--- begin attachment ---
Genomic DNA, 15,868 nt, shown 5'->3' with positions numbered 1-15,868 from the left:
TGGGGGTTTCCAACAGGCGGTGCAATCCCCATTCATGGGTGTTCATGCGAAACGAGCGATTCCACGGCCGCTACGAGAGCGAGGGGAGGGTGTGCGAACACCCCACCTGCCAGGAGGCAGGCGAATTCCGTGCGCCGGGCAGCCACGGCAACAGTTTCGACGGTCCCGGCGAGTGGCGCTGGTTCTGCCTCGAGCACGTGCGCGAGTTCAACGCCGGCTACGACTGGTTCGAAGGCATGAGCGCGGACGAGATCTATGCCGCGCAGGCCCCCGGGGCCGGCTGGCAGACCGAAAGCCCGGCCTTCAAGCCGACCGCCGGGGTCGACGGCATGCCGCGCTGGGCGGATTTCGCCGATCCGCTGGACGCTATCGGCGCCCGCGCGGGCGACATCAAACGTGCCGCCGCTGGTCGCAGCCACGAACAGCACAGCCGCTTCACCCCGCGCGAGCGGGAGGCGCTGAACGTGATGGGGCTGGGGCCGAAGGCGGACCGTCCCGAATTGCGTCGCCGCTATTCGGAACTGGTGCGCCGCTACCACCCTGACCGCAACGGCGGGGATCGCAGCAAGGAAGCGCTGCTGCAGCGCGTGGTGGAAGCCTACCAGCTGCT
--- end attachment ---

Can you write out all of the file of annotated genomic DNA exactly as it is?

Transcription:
Genomic DNA, 15,868 nt, shown 5'->3' with positions numbered 1-15,868 from the left:
TGGGGGTTTCCAACAGGCGGTGCAATCCCCATTCATGGGTGTTCATGCGAAACGAGCGATTCCACGGCCGCTACGAGAGCGAGGGGAGGGTGTGCGAACACCCCACCTGCCAGGAGGCAGGCGAATTCCGTGCGCCGGGCAGCCACGGCAACAGTTTCGACGGTCCCGGCGAGTGGCGCTGGTTCTGCCTCGAGCACGTGCGCGAGTTCAACGCCGGCTACGACTGGTTCGAAGGCATGAGCGCGGACGAGATCTATGCCGCGCAGGCCCCCGGGGCCGGCTGGCAGACCGAAAGCCCGGCCTTCAAGCCGACCGCCGGGGTCGACGGCATGCCGCGCTGGGCGGATTTCGCCGATCCGCTGGACGCTATCGGCGCCCGCGCGGGCGACATCAAACGTGCCGCCGCTGGTCGCAGCCACGAACAGCACAGCCGCTTCACCCCGCGCGAGCGGGAGGCGCTGAACGTGATGGGGCTGGGGCCGAAGGCGGACCGTCCCGAATTGCGTCGCCGCTATTCGGAACTGGTGCGCCGCTACCACCCTGACCGCAACGGCGGGGATCGCAGCAAGGAAGCGCTGCTGCAGCGCGTGGTGGAAGCCTACCAGCTGCT